There were quite a few dead hatchlings dug up BUT there also were a lot of them left alive. They did not look the best and were dehydrated. Usually, we do not help hatchlings because it is important that they imprint on that beach in order to be able to come back. However, these hatchlings really needed some help. We decided to help them out and leave them to try and make their way. Anaïs and me, we were digging up the nest and helping them to get out of the nest. After a while that they have been trying (or well, not really) Vanessa took them closer to the sea and watered them. From then on, they were able to make it and once in water, they seemed happy and were much more active :-) 

Hope you enjoyed a last French contribution; stay tuned!

Tuesday, January 20, 2015

A Little French Flavour!

Hello dear Fans of the turtle we are the new intern turtle monitoring team with a French style for a new nesting season!

We are the new volunteers to study the turtle with MCSS until February. Every day with Vanessa, we patrol on South Mahe Island beaches to find tracks and if we are lucky encounter turtle or hatching babies. 

This year MCSS decided to intensify the patrol to fight against the turtle poachers. Indeed, eating turtle is an old Christmas tradition for the Seychellois....... one tradition that MCSS is working hard to eliminate due to the continued decrease in turtle population.

Yesterday we were patrolling at Anse Cachée when we bumped into a laying Hawksbill turtle. While Anaïs was monitoring her, Vanessa and Hubert had been warned by the care taker of the property that there was a turtle in distress in the bushes. Running to rescue the poor animal, they found her turned upside down under a pile of coconut palm leaves. It is a method used by the poacher to avoid the turtle to escape when they wanted to kill her later and stay out of the people’s view. 
 The turtle turned upside down under the palm leaves 
The turtle was so weak, the team had to turn her over and carry her close to the beach. In the action, we saw a solid string attached to her back flipper. According to the tracks on the beach, we then understood the poachers had dragged her from the beach to the bushes by using the string. 

We dropped off the turtle next to the water and let her find the liberty again. We were all pleased to see the turtle swimming and really happy to have rescued her. 
Finally free!
It is not sure she will come back to lay on this beach again due to the amount of stress she has encountered on this trial …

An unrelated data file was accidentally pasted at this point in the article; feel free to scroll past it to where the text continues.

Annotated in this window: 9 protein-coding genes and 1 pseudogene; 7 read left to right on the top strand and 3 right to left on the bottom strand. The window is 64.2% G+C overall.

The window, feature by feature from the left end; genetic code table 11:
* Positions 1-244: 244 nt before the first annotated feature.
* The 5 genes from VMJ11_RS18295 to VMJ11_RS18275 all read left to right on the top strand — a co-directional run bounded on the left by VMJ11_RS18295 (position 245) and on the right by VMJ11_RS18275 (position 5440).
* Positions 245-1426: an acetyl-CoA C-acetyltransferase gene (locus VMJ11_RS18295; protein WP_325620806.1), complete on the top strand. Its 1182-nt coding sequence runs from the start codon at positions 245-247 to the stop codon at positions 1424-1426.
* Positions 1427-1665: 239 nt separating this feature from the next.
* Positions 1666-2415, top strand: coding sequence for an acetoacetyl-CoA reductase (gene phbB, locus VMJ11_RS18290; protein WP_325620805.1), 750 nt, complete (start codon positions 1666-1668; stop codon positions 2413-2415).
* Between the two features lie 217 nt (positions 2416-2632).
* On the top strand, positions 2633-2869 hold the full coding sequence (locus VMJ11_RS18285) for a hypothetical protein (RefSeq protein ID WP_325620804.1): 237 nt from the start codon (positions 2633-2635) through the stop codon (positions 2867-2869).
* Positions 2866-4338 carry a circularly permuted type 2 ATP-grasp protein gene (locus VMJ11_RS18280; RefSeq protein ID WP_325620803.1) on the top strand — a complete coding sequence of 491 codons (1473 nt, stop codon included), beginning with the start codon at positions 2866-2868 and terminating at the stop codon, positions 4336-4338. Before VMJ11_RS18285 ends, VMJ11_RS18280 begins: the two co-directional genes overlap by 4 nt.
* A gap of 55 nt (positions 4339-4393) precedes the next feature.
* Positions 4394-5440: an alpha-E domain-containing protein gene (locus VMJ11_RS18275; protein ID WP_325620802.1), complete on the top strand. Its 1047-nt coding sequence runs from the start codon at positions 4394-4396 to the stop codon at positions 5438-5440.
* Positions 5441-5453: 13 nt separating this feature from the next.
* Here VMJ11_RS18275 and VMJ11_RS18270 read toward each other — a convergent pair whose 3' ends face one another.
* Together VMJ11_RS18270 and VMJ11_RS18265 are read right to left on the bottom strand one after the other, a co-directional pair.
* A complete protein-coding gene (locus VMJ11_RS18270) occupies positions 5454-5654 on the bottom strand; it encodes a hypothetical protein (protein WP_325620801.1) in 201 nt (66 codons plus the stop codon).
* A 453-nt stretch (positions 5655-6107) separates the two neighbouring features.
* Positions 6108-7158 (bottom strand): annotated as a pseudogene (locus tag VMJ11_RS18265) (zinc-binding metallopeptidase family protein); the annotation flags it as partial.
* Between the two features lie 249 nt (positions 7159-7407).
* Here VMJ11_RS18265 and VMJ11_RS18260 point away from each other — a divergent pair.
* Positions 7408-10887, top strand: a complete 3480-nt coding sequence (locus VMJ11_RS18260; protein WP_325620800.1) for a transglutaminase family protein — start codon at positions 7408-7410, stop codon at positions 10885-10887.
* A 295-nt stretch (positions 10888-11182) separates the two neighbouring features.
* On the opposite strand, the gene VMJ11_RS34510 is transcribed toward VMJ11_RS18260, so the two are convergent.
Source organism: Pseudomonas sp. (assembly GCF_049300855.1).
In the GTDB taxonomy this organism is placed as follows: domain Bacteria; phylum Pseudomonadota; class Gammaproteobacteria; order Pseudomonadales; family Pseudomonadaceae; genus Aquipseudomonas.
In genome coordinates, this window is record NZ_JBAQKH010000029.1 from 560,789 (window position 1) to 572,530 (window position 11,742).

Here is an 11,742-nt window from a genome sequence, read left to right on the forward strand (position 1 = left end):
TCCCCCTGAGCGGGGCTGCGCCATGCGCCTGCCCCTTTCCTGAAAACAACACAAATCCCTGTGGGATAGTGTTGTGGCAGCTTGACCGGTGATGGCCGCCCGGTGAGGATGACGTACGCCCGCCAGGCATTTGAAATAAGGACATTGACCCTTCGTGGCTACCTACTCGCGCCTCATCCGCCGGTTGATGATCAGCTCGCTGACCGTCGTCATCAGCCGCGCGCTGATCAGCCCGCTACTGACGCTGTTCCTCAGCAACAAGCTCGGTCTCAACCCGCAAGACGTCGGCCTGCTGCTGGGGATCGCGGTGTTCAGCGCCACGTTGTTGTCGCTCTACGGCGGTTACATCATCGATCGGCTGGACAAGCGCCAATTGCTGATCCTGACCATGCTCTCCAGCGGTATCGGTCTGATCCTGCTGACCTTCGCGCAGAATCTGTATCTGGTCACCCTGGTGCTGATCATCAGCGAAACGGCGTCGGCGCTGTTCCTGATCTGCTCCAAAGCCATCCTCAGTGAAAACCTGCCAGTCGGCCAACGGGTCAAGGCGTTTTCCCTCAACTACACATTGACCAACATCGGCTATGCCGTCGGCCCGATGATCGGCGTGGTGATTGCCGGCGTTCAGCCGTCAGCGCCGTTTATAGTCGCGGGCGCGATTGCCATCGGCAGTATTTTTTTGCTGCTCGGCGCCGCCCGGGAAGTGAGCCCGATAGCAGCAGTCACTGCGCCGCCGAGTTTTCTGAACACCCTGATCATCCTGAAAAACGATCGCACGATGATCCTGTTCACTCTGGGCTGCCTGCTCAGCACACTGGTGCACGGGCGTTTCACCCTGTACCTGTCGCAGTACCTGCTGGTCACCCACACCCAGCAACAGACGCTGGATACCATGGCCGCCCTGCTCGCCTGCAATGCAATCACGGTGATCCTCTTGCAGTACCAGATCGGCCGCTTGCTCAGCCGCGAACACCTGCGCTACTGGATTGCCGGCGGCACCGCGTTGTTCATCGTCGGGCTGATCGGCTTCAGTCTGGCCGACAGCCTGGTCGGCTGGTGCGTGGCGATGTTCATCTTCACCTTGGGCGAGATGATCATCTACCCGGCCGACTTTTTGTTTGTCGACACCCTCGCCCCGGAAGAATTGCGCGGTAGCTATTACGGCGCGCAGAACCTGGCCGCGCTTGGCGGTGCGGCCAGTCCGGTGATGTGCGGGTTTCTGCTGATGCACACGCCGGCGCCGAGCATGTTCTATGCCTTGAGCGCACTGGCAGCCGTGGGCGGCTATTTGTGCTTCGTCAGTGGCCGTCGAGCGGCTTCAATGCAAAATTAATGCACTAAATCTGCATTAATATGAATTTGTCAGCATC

Fortunately, it is the second time we rescued a turtle and hopefully, MCSS can count on people such as beach police and any friends of the turtles out there to keep an extra eye on the turtles during the nesting season and inform us on any harm brought to the turtles so that the situation can be dealt with promptly. 
Vanessa, Aurélia, Hubert and Anaïs rescuing the first poached turtle at Anse Corail the 9th December 

See you later for new adventure !

Monday, January 19, 2015

Nesting season 2014-2015

Another season filled with much excitement, enthusiasm but some heartbreaking moments as well. Tracks, nests and encounters....... these are all I have in mind whenever we are going out for the turtle walks! ....... This is every day except for the weekends. The numbers of patrols have increased as we have now included Tuesdays and Thursdays for anti – poaching patrols. This was decided a must after recording such a significant number of poaching incidents in the South of the island.

So much happening in so little time...... one day we save a turtle which was left upside down by poachers for later collection..... but we got there first.........
                             .......... and make it to the papers!

Then the next few days we find this........
 Too late this time......poachers win again!
We have had some really great moments as well, the little ones are coming out and you can imagine our excitement especially while finding this........   A little loner while digging up a nest for the egg clutch survival data....fortunately it was still full of life and managed to make it’s imprints on the beach before successfully entering the sea.
....... Good luck little one!